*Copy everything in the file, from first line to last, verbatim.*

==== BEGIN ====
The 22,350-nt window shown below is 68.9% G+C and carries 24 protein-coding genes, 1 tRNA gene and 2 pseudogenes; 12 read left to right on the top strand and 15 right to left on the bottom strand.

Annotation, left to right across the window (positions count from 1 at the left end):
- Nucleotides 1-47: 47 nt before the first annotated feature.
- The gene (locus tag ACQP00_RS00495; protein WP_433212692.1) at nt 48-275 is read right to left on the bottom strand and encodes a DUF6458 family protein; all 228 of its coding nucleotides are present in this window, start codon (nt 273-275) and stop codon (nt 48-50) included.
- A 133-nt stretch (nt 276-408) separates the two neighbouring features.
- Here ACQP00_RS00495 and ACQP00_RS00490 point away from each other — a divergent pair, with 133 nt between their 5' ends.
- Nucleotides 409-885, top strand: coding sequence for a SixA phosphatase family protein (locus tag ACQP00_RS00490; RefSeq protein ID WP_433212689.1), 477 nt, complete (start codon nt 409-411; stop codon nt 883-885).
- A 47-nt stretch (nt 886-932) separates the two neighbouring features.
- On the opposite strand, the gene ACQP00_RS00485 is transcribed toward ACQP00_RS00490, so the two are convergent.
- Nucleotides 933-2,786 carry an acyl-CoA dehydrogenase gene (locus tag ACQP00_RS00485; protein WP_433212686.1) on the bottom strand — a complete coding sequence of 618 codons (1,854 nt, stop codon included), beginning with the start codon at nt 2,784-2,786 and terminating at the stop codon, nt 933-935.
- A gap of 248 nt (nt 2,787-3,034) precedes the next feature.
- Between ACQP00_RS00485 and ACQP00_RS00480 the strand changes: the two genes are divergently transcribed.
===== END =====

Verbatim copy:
The 22,350-nt window shown below is 68.9% G+C and carries 24 protein-coding genes, 1 tRNA gene and 2 pseudogenes; 12 read left to right on the top strand and 15 right to left on the bottom strand.

Annotation, left to right across the window (positions count from 1 at the left end):
- Nucleotides 1-47: 47 nt before the first annotated feature.
- The gene (locus tag ACQP00_RS00495; protein WP_433212692.1) at nt 48-275 is read right to left on the bottom strand and encodes a DUF6458 family protein; all 228 of its coding nucleotides are present in this window, start codon (nt 273-275) and stop codon (nt 48-50) included.
- A 133-nt stretch (nt 276-408) separates the two neighbouring features.
- Here ACQP00_RS00495 and ACQP00_RS00490 point away from each other — a divergent pair, with 133 nt between their 5' ends.
- Nucleotides 409-885, top strand: coding sequence for a SixA phosphatase family protein (locus tag ACQP00_RS00490; RefSeq protein ID WP_433212689.1), 477 nt, complete (start codon nt 409-411; stop codon nt 883-885).
- A 47-nt stretch (nt 886-932) separates the two neighbouring features.
- On the opposite strand, the gene ACQP00_RS00485 is transcribed toward ACQP00_RS00490, so the two are convergent.
- Nucleotides 933-2,786 carry an acyl-CoA dehydrogenase gene (locus tag ACQP00_RS00485; protein WP_433212686.1) on the bottom strand — a complete coding sequence of 618 codons (1,854 nt, stop codon included), beginning with the start codon at nt 2,784-2,786 and terminating at the stop codon, nt 933-935.
- A gap of 248 nt (nt 2,787-3,034) precedes the next feature.
- Between ACQP00_RS00485 and ACQP00_RS00480 the strand changes: the two genes are divergently transcribed.